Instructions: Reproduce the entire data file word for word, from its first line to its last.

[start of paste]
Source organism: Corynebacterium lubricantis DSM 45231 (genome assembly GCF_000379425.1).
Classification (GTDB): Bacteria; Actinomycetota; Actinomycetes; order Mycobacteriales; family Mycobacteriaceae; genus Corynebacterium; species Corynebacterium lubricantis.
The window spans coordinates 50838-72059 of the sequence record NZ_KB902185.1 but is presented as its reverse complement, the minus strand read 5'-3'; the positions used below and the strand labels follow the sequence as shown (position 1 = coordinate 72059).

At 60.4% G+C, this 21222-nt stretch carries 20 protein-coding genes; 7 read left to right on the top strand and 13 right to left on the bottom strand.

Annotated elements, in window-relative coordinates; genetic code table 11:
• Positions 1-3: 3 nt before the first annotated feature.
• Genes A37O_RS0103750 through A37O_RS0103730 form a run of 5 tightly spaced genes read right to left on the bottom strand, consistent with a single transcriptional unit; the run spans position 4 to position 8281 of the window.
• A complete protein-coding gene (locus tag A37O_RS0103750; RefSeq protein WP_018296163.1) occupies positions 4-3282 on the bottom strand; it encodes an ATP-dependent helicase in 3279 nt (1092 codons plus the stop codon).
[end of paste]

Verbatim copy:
Source organism: Corynebacterium lubricantis DSM 45231 (genome assembly GCF_000379425.1).
Classification (GTDB): Bacteria; Actinomycetota; Actinomycetes; order Mycobacteriales; family Mycobacteriaceae; genus Corynebacterium; species Corynebacterium lubricantis.
The window spans coordinates 50838-72059 of the sequence record NZ_KB902185.1 but is presented as its reverse complement, the minus strand read 5'-3'; the positions used below and the strand labels follow the sequence as shown (position 1 = coordinate 72059).

At 60.4% G+C, this 21222-nt stretch carries 20 protein-coding genes; 7 read left to right on the top strand and 13 right to left on the bottom strand.

Annotated elements, in window-relative coordinates; genetic code table 11:
• Positions 1-3: 3 nt before the first annotated feature.
• Genes A37O_RS0103750 through A37O_RS0103730 form a run of 5 tightly spaced genes read right to left on the bottom strand, consistent with a single transcriptional unit; the run spans position 4 to position 8281 of the window.
• A complete protein-coding gene (locus tag A37O_RS0103750; RefSeq protein WP_018296163.1) occupies positions 4-3282 on the bottom strand; it encodes an ATP-dependent helicase in 3279 nt (1092 codons plus the stop codon).